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Bureau of Indian Affairs and Indian Health Service on Congress’ Hot Seat

The Government Accountability Office blasted leadership at the Bureau of Indian Affairs and Indian Health Services in a February 15 hearing.
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The Government Accountability Office blasted leadership at the Bureau of Indian Affairs and Indian Health Services in a February 15 House Committee on Oversight and Government Reform subcommittee hearing on the GAO’s 2016 report listing 34 federal programs at high risk for fraud, waste, abuse and mismanagement.

For the first time, GAO added the category “Management of Federal Programs That Serve Tribes and Their Members” to the high-risk list. Specifically, GAO found fault with the Interior Department’s Bureau of Indian Affairs and Bureau of Indian Education and the Department of Health and Human Services’ IHS, saying those agencies “have ineffectively administered Indian education and health care programs and inefficiently developed Indian energy resources.”

After superficially reviewing well-documented (though within this committee apparently not well-known) problems at BIE and IHS – deteriorating schools and low academic achievement in BIE schools, long wait times, high staff turnover and poor patient outcomes at IHS facilities – the Subcommittee on the Interior, Energy, and Environment focused its attention on energy development on Indian lands.


The only American Indian witness at the hearing was Tyson Thompson, a council member for the Southern Ute Tribe, who came to talk about how the tribe had been able to use its own resources and initiative to overcome Bureau of Indian Affairs inefficiencies and build a successful oil and gas industry that extends to 10 states and the Gulf of Mexico.

Thompson explained that Bureau of Land Management permitting for oil and gas drilling on Indian lands costs $9,500 per permit and can take 4 to 6 months to process, while the state of Colorado can issue drilling permits on the checkerboard reservation at no cost in 45 days. This discrepancy puts the tribe at a serious disadvantage in developing its energy resources. Energy projects, he said, are time sensitive and if developers can access reserves from private land rather than from tribal land at less cost and more quickly, the tribe loses out.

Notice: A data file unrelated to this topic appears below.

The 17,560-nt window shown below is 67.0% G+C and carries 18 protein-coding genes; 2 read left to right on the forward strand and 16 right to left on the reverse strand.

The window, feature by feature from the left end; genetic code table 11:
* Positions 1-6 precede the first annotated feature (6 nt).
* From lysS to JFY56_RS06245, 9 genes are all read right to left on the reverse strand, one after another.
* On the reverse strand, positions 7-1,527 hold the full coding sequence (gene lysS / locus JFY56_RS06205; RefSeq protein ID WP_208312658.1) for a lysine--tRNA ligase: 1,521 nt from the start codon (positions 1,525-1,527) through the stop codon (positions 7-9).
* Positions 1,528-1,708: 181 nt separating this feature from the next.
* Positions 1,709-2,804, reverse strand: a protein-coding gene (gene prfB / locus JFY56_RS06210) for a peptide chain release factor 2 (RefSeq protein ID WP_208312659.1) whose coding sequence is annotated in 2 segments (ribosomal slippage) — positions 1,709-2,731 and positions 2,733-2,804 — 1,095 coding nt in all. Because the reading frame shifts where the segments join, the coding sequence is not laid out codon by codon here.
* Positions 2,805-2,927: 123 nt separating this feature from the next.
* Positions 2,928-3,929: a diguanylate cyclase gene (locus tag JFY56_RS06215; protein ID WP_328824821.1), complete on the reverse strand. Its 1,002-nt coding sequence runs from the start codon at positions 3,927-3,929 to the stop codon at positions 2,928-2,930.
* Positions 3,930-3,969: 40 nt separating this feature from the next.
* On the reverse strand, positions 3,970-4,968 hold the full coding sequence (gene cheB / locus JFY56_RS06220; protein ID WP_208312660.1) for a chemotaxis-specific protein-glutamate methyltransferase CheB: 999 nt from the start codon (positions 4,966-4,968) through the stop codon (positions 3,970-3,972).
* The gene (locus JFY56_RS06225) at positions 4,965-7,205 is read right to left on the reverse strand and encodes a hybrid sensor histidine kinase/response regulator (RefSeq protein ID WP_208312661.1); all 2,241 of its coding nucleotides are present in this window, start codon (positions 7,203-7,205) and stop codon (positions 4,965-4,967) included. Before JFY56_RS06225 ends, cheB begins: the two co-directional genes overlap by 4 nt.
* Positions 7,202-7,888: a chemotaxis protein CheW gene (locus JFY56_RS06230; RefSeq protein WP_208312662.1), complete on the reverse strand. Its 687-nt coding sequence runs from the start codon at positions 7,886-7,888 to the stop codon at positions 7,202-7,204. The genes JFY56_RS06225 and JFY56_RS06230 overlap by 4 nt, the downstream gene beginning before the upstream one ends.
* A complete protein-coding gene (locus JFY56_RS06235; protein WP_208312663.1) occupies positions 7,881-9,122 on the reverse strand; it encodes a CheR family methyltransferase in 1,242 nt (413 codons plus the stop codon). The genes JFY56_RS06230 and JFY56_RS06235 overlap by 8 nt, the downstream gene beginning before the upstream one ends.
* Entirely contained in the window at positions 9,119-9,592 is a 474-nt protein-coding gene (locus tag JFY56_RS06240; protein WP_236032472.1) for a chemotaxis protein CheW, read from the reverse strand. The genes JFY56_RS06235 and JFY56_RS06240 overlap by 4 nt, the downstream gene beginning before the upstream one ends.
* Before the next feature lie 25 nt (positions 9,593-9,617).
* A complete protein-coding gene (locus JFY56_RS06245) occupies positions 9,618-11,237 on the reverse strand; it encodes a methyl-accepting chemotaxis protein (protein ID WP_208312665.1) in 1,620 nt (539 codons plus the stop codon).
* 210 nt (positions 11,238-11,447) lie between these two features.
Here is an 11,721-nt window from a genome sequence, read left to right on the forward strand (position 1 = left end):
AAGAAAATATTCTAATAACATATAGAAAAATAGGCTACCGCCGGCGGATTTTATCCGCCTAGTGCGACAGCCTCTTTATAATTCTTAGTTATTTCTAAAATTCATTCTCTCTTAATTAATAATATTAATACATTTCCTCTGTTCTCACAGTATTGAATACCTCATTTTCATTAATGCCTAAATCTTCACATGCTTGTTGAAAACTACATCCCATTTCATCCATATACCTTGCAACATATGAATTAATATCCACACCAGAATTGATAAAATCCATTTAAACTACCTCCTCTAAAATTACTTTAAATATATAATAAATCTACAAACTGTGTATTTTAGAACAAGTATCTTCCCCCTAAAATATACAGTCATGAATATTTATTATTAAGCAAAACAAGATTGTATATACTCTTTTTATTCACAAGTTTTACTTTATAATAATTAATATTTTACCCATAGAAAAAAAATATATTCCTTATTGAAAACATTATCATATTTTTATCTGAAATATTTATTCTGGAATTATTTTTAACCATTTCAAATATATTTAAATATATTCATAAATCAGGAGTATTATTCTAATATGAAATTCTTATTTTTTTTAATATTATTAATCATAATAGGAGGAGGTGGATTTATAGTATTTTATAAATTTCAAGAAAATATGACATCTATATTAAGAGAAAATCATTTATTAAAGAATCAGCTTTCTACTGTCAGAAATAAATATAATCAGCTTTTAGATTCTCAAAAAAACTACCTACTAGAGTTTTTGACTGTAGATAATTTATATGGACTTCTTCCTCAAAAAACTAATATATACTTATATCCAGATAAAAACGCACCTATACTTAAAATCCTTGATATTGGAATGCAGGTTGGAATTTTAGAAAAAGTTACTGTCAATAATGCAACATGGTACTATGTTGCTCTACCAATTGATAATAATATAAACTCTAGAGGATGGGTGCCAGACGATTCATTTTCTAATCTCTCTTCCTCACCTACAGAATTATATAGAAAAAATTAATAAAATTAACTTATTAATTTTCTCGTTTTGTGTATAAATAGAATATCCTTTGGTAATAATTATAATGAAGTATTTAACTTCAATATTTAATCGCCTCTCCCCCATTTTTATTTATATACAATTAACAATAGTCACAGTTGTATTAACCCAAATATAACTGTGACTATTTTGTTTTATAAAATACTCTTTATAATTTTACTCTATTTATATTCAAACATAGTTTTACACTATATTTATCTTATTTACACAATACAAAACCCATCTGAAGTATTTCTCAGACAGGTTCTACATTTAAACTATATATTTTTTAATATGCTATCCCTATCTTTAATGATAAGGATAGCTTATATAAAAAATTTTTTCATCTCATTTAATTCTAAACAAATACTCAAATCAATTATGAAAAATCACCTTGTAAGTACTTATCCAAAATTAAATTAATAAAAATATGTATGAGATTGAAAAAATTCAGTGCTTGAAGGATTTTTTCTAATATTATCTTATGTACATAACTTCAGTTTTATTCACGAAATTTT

The report pointed out that earlier GAO investigations showed Bureau of Indian Affairs, which has to review and approve applications for energy development on Indian lands, does not have a documented process for reviewing and approving applications, had set up an Indian Energy Service Center intended to expedite permitting without coordinating with key federal agencies including the Fish and Wildlife Service, EPA or the Army Corps of Engineers and did not have enough staff competent to evaluate energy-related projects.

Both GAO’s Frank Rusco, director of the agency’s Natural Resources and Environment team, and Mary Kendall, deputy inspector general for the Department of Interior, put the responsibility for these failures squarely on Bureau of Indian Affairs leadership. Asked by subcommittee Chairman Blake Farenthold (R-TX) why it takes so long to get approvals, Rusco responded, “A couple of things. One is leadership attention. They’ve not paid as much attention as to making sure they have a plan to get the right staff in the right places to do the job…. They need to be forward looking; they need to be creative.”

Kendall backed up that position, “BIA has so many responsibilities, but I think they try piecemeal solutions without coming together and actually solving things.”

Which led to this exchange:

Farenthold: So what about devolving some of this to the states? Mr. Thompson testified that in Colorado for no charge and 45 days you can get a drilling permit for oil and gas. In Texas, the Railroad Commission is equally as efficient. Obviously there needs to be some government oversight where the tribe itself is not, doesn’t have full authority, just like no landowner has full authority without going to the government. Why couldn’t some of this be devolved to the state?

Kendall: In part because Interior does have the trust responsibility. It would take a change in legislation.

Farenthold: We’re Congress. We can do that.

The subcommittee had not called a witnesses to speak specifically to issues in Indian education or health care cited in the report. Subcommittee ranking member Stacey E. Plaskett (D-Virgin Islands) requested that more hearings be scheduled to address those issues.

The two other new categories identified by GAO as high-risk are critical to American Indian/Alaska Native interests, environmental liabilities and the 2020 census. The report states that the government’s liability for cleaning up environmental damage caused by federal activities has risen from $212 billion in 1997 to $447 billion in 2016 despite decades of remediation efforts, and even that estimate is incomplete.

The cost of conducting a census every 10 years has risen dramatically, according to the report, and in response the U.S. Census Bureau is planning several innovations, primarily related to making the census more computer-dependent, to reduce costs for 2020 by about $5 billion. How the census is conducted – and how accurate it is – are vitally important because it not only determines how federal resources are allocated among states, but also because it is the basis on which legislative districts are drawn, and those districts are fundamental to determining who is likely to be elected to local, state and federal office.